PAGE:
Better late than never, this is my contribution to the work of a dynamic duo of fellow bloggers taking up problems with grading. Sandy Merz set the bar pretty high right out the gate with “Dear A+ Student” – and then he added the wonderful post Jesse Pinkman’s Wooden Box (love the Breaking Bad reference!). Brianna Crowley was next, arguing that grading is A Duct-Taped System in Need of an Overhaul. I couldn’t agree more. I hope you’ll check out their posts, comment, share this one, comment, and more importantly, take steps to help us change the norms and assumptions around academic performance and success.
Considering the importance and consequences attached to student grades, in high schools especially, you’d think that we would have a broader professional understanding about what grades mean and how they work. Our consensus only goes as far as agreeing that grades usually represent some combination of knowledge, skills, and compliance. Beyond that, it’s a mess, and one that we ought to clean up.
Here are a few suggestions to improve grading practices. But even when we add them all up, I think we still have to consider whether or not we have a system worth saving.
Stop using the 100-point scale. Percents serve us well when we want to know relative quantities, and when the units themselves have a clear meaning. But using percentages for grading doesn’t pass that test. We think we understand the salient differences between students who post grades of 92% and 77%, but I’ve never met a teacher who could describe a meaningful difference between posting grades of 38% and 23%. What that indicates is that 15% doesn’t really have a consistent meaning in grades, in terms of the units making up the 15%, or the relationships among numbers in the lower half of the scale. In effect, we dedicate half of the 100-point grading scale to punishing children, creating mathematical levels of failure with no meaning in reality. An objective analyst would conclude that such a system is designed to make improving from a 20% to a 45% just as hard, and as significant, as moving from a C to an A+.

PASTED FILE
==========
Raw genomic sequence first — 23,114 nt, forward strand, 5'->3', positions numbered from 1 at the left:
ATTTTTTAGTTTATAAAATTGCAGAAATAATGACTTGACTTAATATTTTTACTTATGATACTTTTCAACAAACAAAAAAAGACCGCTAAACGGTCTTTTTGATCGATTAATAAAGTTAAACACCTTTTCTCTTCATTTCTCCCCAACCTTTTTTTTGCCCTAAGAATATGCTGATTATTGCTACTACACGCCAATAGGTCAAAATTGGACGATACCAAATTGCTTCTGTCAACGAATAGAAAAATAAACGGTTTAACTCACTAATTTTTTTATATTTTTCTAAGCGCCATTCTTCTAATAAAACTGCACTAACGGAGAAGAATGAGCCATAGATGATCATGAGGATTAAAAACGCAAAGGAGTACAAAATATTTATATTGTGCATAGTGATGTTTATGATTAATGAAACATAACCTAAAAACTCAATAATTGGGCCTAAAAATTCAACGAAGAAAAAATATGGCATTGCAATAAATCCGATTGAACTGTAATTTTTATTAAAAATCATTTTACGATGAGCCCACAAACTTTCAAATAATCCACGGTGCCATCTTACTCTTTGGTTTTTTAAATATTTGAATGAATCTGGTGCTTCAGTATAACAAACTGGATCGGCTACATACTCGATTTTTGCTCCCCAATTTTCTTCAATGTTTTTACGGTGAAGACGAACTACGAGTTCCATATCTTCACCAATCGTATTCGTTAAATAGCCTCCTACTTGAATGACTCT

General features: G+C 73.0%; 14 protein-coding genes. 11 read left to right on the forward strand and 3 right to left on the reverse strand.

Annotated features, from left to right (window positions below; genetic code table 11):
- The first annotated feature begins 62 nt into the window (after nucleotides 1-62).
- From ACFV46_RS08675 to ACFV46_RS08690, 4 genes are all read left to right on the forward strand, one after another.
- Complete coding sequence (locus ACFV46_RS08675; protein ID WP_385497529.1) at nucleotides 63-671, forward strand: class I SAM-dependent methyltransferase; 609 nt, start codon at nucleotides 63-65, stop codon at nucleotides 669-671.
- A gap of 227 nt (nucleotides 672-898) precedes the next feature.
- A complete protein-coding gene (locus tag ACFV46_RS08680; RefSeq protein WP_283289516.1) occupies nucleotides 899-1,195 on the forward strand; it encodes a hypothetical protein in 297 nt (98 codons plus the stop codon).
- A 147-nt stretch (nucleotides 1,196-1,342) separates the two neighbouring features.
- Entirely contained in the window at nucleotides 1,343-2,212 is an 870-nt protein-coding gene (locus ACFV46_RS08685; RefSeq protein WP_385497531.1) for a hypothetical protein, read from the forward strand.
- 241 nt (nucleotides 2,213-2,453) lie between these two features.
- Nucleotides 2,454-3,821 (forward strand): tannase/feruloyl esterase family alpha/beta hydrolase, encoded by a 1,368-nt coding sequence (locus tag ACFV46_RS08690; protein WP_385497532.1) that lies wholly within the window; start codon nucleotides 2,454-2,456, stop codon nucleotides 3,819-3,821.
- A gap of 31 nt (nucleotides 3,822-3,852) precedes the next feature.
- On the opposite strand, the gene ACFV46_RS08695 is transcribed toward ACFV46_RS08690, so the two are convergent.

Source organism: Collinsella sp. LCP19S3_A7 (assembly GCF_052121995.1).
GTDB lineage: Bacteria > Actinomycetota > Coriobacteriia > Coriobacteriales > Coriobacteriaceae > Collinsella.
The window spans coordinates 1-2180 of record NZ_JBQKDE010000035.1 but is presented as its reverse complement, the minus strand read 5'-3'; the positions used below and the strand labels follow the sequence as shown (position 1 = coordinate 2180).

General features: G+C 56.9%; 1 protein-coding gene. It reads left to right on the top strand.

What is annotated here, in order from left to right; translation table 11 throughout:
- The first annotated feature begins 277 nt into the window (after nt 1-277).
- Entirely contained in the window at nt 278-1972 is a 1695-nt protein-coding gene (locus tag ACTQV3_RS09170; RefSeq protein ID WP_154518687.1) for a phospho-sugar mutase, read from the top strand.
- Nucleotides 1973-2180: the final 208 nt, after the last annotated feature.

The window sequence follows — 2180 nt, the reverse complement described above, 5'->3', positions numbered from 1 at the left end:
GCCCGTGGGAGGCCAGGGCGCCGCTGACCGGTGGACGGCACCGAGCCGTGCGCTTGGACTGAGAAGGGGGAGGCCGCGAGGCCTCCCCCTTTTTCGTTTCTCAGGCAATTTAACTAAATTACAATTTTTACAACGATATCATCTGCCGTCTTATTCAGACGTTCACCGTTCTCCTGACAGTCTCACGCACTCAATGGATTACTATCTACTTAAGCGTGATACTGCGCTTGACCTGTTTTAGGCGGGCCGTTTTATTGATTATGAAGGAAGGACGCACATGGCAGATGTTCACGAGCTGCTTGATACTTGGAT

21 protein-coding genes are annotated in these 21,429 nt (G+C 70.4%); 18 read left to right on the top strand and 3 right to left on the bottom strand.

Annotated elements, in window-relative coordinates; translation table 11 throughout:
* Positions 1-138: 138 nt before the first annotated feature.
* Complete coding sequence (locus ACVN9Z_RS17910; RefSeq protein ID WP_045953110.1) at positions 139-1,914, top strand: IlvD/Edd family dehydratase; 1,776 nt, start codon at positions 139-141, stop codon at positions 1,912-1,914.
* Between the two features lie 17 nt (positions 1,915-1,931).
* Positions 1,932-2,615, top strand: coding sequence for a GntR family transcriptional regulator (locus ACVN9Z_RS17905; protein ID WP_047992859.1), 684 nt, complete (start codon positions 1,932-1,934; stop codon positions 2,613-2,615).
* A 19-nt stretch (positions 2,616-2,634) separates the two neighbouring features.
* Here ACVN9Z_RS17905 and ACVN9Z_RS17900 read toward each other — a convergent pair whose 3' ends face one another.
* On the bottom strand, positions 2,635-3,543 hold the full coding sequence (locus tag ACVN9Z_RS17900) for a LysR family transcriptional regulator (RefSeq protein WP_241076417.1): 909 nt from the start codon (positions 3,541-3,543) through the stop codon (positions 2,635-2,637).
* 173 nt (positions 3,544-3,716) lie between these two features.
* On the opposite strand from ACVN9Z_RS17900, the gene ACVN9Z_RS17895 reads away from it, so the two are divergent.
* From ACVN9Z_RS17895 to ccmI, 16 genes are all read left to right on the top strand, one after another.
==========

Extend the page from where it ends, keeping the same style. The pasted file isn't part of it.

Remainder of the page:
But – if your top grade must be 100, get rid of zeroes. Some teachers freak out when district mandates tell them they must use 50% as a floor and not assign grades below fifty. I totally get it. Teachers don’t want grades that seem to indicate “half” when the truth is less than that, or even “none”. (Briana Crowley’s blog post describes a conversation where teachers get caught up in that very issue). However, if we are committed to having zero mean zero, we still have no real assessment-related use for 10, 20, 30, or 40 out of 100. A grade scale of 0-50 would be more logical from a measurement standpoint, but then teachers would have to get over the idea that a grade of 25 on a 50-point scale would likely represent a grade of C. Of course, it all depends on what those numbers are counting and measuring. Suppose we ask students easy, medium, and difficult questions on a topic. If they answer all of the easy ones correctly and manage a portion of the more challenging questions, perhaps a grade of C would be appropriate. On the other hand, if we’re counting uses of welding equipment without injury, then even 45 out of 50 is unacceptable. We need to relinquish our preconceptions about the meanings of specific numbers and percents. Giving up the idea of points altogether would help; points are a convenient fiction, as long as you don’t think too hard about what they supposedly represent.